Our Bin Doctor-in-Chief (and long-term Corrie fan) Karen Cannard has had a rare chance to explore behind-the-scenes AND the bins of Weatherfield to see for herself how Coronation Street is waving the flag for waste reduction amongst its ambitions to become Sustainability Street.
There are moments when you say to yourself “I have got the best job ever” and when you’re poking about in Ken Barlow’s bins while talking rubbish with the Head of Production of your favourite soap opera, that most definitely counts as the best of the best.
Meet Robbie Sandison, Corrie’s Head of Production, who has been with the show since 2010. In that time he has overseen major storylines such as the live Tram Disaster episode as well as moving Coronation Street from its home at Granada Studios in Manchester to its new location at Media City. While most of us move home wondering how we’re going to fit in our furniture, the production team were researching old cobbles from Salford to reuse in their new set.
I first met Robbie at the Observer Ethical Awards last year. To be honest, I don’t know what he and the team made of my almost self-combusting combo of enthusiastic Corrie fangirl and waste-busting geekery. So you can just imagine my even greater excitement at being invited to the studios for a closer glimpse. From the moment I arrived it was easy to see how sustainability has become a key driving force at Corrie HQ.
Robbie Sandison takes climate change seriously and with responsibility for up to 400 staff and a show that has 4 units, filming up to 7pm, 5 days a week, he recognises how the impact of small changes is substantial at such a scale.
In the office environment, under-desk waste bins are now a thing of the past and have been replaced by communal waste and recycling bins. They can be seen everywhere and are replicated at key points throughout the facilities, including the studios. These are part of ITV’s general facilities management, where recycling is diverted to an external ‘Dirty MRF’, which sorts out the separate material streams.
However, working in an industry that has a lot potential for creating lots of waste, Coronation Street considers recycling to be the last resort in waste minimisation and is working hard to focus on the principles of Reduce and Reuse first.
In 2013, whilst still at the Granada site, the production office spent £3,625.90 on paper cups for the cast and crew. That’s 101 cardboard boxes filled with 101,000 paper cups. Following the move to the new site, Coronation Street took the decision to ditch disposable paper cups and invest in ceramic mugs instead. Travel mugs have also been introduced for on-location filming. Having also calculated that 11,172 water bottles were used between January-April 2014 (an average of 900 half-litre bottles of water a week), Corrie has also taken steps to reduce this, investing in reusable water bottles. Elsewhere, where it is possible within the production process, iPads are being introduced to reduce paper wastage.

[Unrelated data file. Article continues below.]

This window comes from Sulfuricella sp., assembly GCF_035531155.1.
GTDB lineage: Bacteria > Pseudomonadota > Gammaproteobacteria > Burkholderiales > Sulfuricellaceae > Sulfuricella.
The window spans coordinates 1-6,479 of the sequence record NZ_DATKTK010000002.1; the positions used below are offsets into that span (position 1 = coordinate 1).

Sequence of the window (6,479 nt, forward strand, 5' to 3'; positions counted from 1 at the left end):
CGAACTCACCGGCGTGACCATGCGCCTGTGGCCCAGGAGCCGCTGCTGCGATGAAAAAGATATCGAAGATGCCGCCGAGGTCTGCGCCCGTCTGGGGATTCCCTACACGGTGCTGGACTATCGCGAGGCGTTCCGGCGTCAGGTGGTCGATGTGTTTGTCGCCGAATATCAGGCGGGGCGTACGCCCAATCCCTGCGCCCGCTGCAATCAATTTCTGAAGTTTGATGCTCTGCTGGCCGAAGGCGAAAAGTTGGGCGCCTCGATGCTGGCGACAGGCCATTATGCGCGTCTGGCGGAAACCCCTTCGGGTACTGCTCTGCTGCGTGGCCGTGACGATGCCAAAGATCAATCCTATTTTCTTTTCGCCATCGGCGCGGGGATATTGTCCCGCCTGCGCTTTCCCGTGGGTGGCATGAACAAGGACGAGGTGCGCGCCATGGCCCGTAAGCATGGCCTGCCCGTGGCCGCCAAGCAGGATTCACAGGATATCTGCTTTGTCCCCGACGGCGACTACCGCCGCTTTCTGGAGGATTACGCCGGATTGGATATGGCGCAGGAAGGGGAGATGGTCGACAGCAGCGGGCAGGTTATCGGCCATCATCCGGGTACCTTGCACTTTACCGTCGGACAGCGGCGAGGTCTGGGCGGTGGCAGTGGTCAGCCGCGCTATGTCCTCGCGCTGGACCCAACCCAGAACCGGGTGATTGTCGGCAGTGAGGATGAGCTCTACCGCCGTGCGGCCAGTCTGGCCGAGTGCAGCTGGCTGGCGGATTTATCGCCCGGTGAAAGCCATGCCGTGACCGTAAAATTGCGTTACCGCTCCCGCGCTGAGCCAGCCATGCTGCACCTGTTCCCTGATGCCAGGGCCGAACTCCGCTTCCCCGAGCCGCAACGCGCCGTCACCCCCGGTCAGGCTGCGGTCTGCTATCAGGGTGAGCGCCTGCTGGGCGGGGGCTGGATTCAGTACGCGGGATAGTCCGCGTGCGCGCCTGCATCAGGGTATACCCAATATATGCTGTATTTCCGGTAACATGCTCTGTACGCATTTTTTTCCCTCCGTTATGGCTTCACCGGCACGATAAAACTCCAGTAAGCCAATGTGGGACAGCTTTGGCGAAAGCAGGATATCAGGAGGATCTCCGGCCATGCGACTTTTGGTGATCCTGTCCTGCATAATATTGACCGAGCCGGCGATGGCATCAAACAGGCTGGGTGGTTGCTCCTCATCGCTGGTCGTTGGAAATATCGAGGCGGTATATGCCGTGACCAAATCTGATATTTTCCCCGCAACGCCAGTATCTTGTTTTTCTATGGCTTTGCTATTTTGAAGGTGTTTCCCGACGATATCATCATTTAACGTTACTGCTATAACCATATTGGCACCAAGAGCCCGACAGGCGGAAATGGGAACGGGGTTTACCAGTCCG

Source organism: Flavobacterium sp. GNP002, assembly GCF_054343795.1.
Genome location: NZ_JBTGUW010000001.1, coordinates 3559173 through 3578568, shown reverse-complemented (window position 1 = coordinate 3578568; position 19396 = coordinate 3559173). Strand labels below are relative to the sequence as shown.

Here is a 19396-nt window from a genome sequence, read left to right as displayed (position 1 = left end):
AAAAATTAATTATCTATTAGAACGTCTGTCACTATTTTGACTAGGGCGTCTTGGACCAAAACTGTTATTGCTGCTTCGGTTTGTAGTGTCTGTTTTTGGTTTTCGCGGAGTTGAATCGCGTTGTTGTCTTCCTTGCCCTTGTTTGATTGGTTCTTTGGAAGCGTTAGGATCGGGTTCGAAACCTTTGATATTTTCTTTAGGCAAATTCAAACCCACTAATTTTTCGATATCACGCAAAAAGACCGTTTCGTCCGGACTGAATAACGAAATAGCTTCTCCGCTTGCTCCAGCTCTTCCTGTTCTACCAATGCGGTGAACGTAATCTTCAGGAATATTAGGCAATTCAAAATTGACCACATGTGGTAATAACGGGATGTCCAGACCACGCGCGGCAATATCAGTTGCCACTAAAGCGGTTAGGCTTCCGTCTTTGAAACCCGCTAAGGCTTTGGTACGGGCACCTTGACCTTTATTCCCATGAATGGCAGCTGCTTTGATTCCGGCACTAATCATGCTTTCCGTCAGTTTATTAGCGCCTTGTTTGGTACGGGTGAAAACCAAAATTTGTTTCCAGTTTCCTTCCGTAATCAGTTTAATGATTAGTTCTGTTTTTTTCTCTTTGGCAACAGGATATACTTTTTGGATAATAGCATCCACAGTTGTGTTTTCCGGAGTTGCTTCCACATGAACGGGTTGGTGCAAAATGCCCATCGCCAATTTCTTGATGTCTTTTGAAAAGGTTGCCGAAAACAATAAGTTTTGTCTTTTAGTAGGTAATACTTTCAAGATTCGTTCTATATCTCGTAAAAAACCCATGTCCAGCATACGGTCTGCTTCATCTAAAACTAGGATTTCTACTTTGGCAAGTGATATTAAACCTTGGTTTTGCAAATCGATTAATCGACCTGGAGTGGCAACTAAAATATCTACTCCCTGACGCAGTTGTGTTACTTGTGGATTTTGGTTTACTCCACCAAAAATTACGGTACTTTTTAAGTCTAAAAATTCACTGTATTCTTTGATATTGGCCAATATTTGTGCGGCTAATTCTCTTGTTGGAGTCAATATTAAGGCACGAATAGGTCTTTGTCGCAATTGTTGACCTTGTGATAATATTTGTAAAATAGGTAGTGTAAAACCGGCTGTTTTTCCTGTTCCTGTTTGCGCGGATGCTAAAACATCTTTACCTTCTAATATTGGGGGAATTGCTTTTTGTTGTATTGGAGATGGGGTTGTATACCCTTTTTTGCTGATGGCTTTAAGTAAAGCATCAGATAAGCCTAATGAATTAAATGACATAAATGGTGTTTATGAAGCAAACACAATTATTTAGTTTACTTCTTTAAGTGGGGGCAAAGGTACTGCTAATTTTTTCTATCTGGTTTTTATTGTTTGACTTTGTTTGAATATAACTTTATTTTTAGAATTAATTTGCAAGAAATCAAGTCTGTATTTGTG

Waste prevention is on the canteen’s agenda too, especially regarding minimising food waste. The catering company remains vigilant on production schedule numbers on a day-to-day basis, reducing menu options as required. Portion control is in place and at the end of the day surplus food is used where possible the following day.
Packaging is also bio-degradeable and sized accordingly to reduce waste. Cardboard and boxes are all recycled and suppliers are also aware of Corrie’s needs and requirements.
As Robbie took me on a tour of the set and studios, it was evident that the branding of Sustainability Street is used strongly throughout the facilities. As well as good corporate vision, internal communications are essential to supporting change across an organisation. I love these examples of mission statement posters with contributions from the various departments around the company.
Buy-in across the board has been fundamental in developing change and over 80 members of staff have now undertaken a TV Carbon Literacy training course (developed by ITV in conjunction with other stakeholders), focusing on the science behind climate change and how they can use their roles in TV production to tackle it. This has empowered and inspired people to take the lead in reducing the show’s carbon footprint in their own area of work, whether that’s on or off camera.
Dan Jackson, Corrie’s Production Manager has led much of this and his work has resulted in Coronation Street achieving the Albert+ Sustainable Production accreditation, which is proudly displayed at the end of the credits. Coronation Street is now recognised as one of the key flagship productions leading the sector. More information about this, including a great case study from Dan, can be found at WeareAlbert.org.